Jack Worthington

Rookie - 25 Points (1977 / Yuma, Arizona, U.S.A.)

Jack Worthington Poems

1. The Gate 8/29/2009
2. Tell Me What's Real 8/29/2009
3. Our Golden West 8/29/2009
4. The Towers 8/30/2009
5. Sunburn 8/30/2009
6. A Storefront In Old Town 8/30/2009
7. A Bonfire At San Simeon 8/31/2009
8. The Motel Room 8/31/2009
9. Smoke Stack In January 8/31/2009
10. He Enters A Train Station On Saturday Morning 9/9/2009
11. An Enforcer's Drive To Lancaster 9/9/2009
12. The Bungalow 9/19/2009
13. Heartland 9/20/2009
14. Newhall Pass 9/20/2009
15. Paul The Bureaucrat 9/20/2009
16. A Word Of Advice 9/23/2009
17. Memoirs From A War I Never Knew 6/25/2010
18. Big Foggy Mountain 5/15/2011
19. The Regular 5/30/2011
20. The Skydiver 6/23/2011
21. The Adulteress 8/14/2011
22. Another Troubled Man 10/2/2011
23. Pride Of The County 2/19/2012
24. Autumn Approaches 9/7/2012
25. A Timely Death 6/4/2013
26. A Short Conversation 7/12/2013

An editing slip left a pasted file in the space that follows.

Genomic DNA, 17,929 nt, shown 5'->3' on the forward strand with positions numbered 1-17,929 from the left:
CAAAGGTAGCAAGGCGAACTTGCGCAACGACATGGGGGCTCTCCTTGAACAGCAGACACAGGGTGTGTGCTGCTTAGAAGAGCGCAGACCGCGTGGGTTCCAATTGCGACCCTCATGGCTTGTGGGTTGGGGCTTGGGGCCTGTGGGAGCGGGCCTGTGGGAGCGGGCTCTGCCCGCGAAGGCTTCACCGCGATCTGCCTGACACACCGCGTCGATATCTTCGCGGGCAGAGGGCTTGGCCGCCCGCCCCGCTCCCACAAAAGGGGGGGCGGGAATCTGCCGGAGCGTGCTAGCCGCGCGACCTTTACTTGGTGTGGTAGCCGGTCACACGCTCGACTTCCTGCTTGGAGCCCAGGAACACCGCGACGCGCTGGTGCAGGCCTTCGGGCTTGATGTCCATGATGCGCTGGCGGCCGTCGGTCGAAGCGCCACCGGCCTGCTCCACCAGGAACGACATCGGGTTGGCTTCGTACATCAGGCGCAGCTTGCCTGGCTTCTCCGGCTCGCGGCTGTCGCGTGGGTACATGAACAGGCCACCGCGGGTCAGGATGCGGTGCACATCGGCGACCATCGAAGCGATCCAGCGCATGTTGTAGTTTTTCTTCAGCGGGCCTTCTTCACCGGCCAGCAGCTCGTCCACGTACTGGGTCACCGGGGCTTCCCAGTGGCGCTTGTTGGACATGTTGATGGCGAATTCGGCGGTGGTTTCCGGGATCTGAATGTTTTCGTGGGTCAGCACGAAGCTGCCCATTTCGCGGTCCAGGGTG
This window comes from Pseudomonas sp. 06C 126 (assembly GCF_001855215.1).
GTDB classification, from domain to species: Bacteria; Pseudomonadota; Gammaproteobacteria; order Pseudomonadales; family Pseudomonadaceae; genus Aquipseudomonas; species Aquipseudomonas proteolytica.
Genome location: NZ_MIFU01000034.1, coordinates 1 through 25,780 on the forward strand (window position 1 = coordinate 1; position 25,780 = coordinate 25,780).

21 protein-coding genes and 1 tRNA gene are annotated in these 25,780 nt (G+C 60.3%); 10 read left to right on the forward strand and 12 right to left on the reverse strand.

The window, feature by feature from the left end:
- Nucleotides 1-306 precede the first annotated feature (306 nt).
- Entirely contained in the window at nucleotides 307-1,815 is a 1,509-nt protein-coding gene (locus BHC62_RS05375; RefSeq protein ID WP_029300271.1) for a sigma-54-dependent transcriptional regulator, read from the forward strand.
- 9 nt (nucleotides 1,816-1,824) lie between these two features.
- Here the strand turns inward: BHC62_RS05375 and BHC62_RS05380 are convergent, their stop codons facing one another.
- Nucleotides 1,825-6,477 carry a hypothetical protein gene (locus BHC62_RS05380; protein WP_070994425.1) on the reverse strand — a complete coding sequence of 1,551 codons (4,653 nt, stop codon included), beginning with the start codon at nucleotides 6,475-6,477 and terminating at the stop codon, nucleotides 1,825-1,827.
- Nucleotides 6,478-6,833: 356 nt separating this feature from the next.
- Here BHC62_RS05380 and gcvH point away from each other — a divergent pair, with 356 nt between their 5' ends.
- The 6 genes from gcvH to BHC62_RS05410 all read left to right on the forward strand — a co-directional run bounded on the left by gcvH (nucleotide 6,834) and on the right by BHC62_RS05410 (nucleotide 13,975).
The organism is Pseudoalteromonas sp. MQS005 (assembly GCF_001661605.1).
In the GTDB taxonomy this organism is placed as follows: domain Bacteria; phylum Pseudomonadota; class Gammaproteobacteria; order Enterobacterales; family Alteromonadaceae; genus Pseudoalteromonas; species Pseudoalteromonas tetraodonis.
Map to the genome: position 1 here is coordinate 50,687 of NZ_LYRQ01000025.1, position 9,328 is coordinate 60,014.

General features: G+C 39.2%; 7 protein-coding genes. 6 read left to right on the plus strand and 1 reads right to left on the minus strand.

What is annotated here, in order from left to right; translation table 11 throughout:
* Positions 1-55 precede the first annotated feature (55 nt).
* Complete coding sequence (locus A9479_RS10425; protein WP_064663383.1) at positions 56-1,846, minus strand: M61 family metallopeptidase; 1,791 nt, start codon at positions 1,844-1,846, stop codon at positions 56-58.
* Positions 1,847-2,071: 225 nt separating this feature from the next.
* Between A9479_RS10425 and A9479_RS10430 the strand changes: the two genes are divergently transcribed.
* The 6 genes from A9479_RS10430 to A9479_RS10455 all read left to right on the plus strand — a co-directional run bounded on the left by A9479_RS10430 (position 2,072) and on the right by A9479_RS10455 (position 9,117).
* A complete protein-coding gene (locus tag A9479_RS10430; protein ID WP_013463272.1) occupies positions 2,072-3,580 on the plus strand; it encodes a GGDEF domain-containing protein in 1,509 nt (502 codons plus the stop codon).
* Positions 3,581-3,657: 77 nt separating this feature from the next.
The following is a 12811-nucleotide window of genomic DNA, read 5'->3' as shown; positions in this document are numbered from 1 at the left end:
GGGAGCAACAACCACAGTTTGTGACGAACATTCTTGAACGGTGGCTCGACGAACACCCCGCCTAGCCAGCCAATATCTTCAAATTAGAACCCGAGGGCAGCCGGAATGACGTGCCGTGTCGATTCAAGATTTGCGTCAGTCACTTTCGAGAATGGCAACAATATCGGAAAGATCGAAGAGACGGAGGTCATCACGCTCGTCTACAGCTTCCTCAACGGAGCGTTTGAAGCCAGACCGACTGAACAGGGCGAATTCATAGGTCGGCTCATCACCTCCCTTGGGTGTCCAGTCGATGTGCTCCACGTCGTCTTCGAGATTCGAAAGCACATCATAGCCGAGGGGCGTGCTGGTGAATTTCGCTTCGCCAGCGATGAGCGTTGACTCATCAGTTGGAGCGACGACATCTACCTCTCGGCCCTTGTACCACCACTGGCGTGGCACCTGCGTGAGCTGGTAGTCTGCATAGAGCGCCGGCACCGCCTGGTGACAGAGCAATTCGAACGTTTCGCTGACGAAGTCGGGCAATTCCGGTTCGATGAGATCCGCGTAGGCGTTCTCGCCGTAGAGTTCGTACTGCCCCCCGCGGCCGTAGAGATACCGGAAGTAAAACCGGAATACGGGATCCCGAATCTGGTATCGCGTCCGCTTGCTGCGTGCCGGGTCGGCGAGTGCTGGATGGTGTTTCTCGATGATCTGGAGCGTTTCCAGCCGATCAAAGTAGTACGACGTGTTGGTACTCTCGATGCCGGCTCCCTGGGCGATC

27. The Jump 7/2/2013
28. The Affair 4/13/2014
29. Rebellion Against The Sun 8/7/2014
30. The Move 12/12/2009
31. Sunset On Bodega Bay 1/15/2010
32. Memories Of A Farmers Moon 1/19/2010
33. Midnight In A Downtown Alley 1/29/2010
34. Continuity 2/10/2010
35. The Joshua Tree 10/25/2009
36. I Drive 11/21/2009

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Best Poem of Jack Worthington

The Joshua Tree

Standing tall on the arid desert floor
An ancient young man throws his arms to heaven
He cannot shout our names but knows us through our brethren
Standing there, year by year, a man of native lore.

Only seeing light and dark and feeling hot and cold
The sun scorches his hairy back as it sets in rays of gold
A silent man enduring, striving to be seen
By the forest of stone hearts, stirring in their dreams.

These hearts were etched long ago by gentle loving hands
At the dawn of time when light unchained from darkness by command
The tree wants to tell us of...

Read the full of The Joshua Tree

The Towers

Rolling down the road in a silver Ford
I spy on the soldiers along the road
One by one they line in formation, as if a subliminal confirmation
That their precious cargo will reach its destination

They spread their arms through the orange sunlight
Some on mountains, others on plains and valleys
From the dams they came, to make the cities bright
To bring comfort to friend and foe alike, and illuminate the alleys

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